Both the ’77 (non-A model) and ’88 use a similar tuning “link” arrangement in the receiver RF amp and mixer circuits to enable the wide band tuning range. They also use links to add additional variable capacitors in the PA stage tuned circuits to operate at the low end of the tuning range.

TRC-88 packaging details

Above: The receiver RF/Mixer PCB on the right illustrating the tuning links to insert additional fixed capacitance into the circuits for lower frequencies. (That receiver RF/Mixer PC board looks to be the same as the one in the original, TRC-77 “non-A” sets. The two sets diverge markedly from there.)
The transmitter oscillator, driver, power amplifier and HV power supply are on the left, additional tuning links are under the hinged HVPS cover.

TRC-88 tuning links

Above: The adjustments in the upper left corner are for the TX crystal oscillator and buffer/driver stage tuning. The PA driver transistor has the round heat sink on it, the 2E24 PA tube is shielded with a black IERC-type heat sink.

The TRC-88 uses TX and RX crystals in HC-6/U packages and dedicated ceramic sockets versus the larger FT-243 holder sockets and adapters seen in the ’77. Conserves space. Like the TRC-77, the ’88 will operate with FT-243 crystals in the receiver (455 kc IF) but it also will not operate with them in the transmitter oscillator. Rats!

TRC-88 transmitter crystal deck

Above: A trial of an FT-243 crystal in the transmitter – Improvise, Adapt, Overcome. The circuit won’t oscillate – nor will it with others that I have tried. However the other HC-6/U crystals do work. The right one is a TV color burst crystal on 3579.545 kc. The left hand CR-18A/U crystal is on 4602.5 kc for a channel freq of 4604 kc USB which came with this radio. It works.

Note that the crystal compartment is significantly smaller than that in the TRC-77(*). Limits your options.

That 4604 USB frequency is assigned for Civil Air Patrol use in the US Midwest and Rocky Mountains region. I hear frequent ALE soundings on that frequency at night, but so far no comms. It is very likely that this particular example did see some service with the CAP.

As with the TRC-77, type CR-18A/U crystals in HC-6/U packages do work in both sets, TX and RX.

If I can find a schematic and if I can then gain access to the cramped circuitry, and absent a source of custom-made CR-18A/U crystals, I would redesign the transmitter oscillator to work with the FT-243 crystals that I have. Two big if’s…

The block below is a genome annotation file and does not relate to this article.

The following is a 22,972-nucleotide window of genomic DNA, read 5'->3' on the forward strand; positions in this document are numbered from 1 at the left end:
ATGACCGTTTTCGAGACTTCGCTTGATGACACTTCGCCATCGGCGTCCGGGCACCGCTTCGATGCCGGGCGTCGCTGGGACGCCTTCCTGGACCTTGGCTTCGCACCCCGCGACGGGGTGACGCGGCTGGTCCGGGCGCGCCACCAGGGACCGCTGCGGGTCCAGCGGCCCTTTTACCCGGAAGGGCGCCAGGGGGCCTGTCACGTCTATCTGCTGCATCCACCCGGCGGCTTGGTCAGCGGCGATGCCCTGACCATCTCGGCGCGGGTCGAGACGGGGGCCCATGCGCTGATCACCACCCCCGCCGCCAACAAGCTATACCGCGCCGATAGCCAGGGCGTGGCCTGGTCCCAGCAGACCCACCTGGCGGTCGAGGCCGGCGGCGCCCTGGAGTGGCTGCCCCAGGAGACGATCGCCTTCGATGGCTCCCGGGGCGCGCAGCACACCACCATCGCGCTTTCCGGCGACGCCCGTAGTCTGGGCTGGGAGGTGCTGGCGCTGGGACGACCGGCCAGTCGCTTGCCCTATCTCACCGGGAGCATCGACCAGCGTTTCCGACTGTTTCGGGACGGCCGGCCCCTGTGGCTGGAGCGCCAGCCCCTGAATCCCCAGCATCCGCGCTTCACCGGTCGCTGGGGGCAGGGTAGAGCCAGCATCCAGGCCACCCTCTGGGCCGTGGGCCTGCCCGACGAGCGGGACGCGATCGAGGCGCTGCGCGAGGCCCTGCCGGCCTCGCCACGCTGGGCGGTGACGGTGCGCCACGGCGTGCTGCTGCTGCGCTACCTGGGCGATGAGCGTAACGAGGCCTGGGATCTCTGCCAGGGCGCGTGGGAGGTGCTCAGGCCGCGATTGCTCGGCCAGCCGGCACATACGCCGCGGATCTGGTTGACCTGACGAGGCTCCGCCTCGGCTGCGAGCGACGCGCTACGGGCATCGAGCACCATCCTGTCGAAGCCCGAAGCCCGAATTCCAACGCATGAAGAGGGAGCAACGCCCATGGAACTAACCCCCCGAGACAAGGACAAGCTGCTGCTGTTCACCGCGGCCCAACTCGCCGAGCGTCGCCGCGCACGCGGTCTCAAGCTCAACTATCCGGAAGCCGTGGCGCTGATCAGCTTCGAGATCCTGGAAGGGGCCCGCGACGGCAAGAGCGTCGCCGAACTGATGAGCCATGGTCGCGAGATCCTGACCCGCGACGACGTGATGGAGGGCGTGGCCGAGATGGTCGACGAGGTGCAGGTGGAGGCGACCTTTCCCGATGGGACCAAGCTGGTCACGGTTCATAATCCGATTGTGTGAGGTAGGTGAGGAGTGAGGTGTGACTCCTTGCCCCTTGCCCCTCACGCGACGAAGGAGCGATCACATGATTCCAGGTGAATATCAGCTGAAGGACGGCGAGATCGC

Some preliminary performance tests: Like the TRC-77 the TRC-88 has exceptionally good sensitivity. This example produces a very usable CW SNR at below 0.1 microvolts. It can hear 100 nanovolt leakage from my URM-25 with no cables connected. The receiver draws about 20 ma, slightly more than the TRC-77 so with the stock NiCad or gel-cell pair, the receiver will operate for over a month, 24/7. Amazing.

The transmitter puts out over 10 watts on 80 meters CW and similar PEP on voice. Both the TX and RX sound quite good on a monitor or in either headphones or an LS-454 speaker which it drives well. This set fits the same DIY battery box that I built for my TRC-77, two 8 Amp-Hour SLA batteries in parallel for 12 volts. I like it!

This set came to a friend via an EBay sale, provenance unknown. It shows signs of probable service wear and there have been some circuit repairs done. These include a replaced power transformer apparently done by qualified personnel with access to unique parts like that. There are no obvious signs of “Ham-mering” by a Ham although the set was badly misaligned to the 4604 kc crystal frequency pair installed. Tuning links incorrectly set, broken piston cap etc. Otherwise in good condition for its age, everything is there.

The form, fit and finish of this radio is excellent, clearly not a prototype or pre-production sample. The designers did a good job fitting a lot of capability into this small package using the technology available in the early 1960’s. Fiberglass, silk-screened PCB’s, clear epoxy MFP, chromate passivated aluminum parts, excellent environmental packaging. The module shield covers even include a silk screened photo of the components with circuit designations – I have not seen that in any other military radio. Great field tech aid!

Getting this field set on the air will be problemmatic after the demise of International Crystal Manufacturing as a source for custom made TX and RX crystals. It will be difficult to design a tiny frequency synthesizer or incorporate programmable oscillator circuits without even a schematic available. So now the search is for suitable crystal pairs. It’s on 3579.5 kc T/R for now….

Does anyone out there have a schematic or other documentation for the TRC-88? It would be much appreciated!

I have made a request into the US Army Signal Corps Museum at Ft. Gordon, let’s see what they may have.

All for now, stay tuned.